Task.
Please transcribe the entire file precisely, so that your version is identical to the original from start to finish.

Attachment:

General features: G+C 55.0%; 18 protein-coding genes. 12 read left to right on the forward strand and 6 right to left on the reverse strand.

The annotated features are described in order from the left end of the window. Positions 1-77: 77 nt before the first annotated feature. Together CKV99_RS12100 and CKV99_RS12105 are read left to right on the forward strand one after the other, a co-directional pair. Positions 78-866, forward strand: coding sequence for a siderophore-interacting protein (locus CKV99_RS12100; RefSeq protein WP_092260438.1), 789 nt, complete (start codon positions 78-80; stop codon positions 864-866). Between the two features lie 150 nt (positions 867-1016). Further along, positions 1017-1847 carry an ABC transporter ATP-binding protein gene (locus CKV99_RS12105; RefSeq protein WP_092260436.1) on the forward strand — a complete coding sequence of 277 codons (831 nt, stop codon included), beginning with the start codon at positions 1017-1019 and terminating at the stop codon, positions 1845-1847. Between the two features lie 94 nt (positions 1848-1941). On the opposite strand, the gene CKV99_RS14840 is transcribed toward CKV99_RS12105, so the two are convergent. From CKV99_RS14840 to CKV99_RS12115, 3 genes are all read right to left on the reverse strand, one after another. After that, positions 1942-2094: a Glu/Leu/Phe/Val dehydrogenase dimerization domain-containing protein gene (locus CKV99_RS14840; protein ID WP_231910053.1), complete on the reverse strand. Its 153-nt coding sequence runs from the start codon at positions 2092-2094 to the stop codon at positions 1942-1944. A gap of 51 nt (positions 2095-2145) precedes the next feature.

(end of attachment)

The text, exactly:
General features: G+C 55.0%; 18 protein-coding genes. 12 read left to right on the forward strand and 6 right to left on the reverse strand.

The annotated features are described in order from the left end of the window. Positions 1-77: 77 nt before the first annotated feature. Together CKV99_RS12100 and CKV99_RS12105 are read left to right on the forward strand one after the other, a co-directional pair. Positions 78-866, forward strand: coding sequence for a siderophore-interacting protein (locus CKV99_RS12100; RefSeq protein WP_092260438.1), 789 nt, complete (start codon positions 78-80; stop codon positions 864-866). Between the two features lie 150 nt (positions 867-1016). Further along, positions 1017-1847 carry an ABC transporter ATP-binding protein gene (locus CKV99_RS12105; RefSeq protein WP_092260436.1) on the forward strand — a complete coding sequence of 277 codons (831 nt, stop codon included), beginning with the start codon at positions 1017-1019 and terminating at the stop codon, positions 1845-1847. Between the two features lie 94 nt (positions 1848-1941). On the opposite strand, the gene CKV99_RS14840 is transcribed toward CKV99_RS12105, so the two are convergent. From CKV99_RS14840 to CKV99_RS12115, 3 genes are all read right to left on the reverse strand, one after another. After that, positions 1942-2094: a Glu/Leu/Phe/Val dehydrogenase dimerization domain-containing protein gene (locus CKV99_RS14840; protein ID WP_231910053.1), complete on the reverse strand. Its 153-nt coding sequence runs from the start codon at positions 2092-2094 to the stop codon at positions 1942-1944. A gap of 51 nt (positions 2095-2145) precedes the next feature.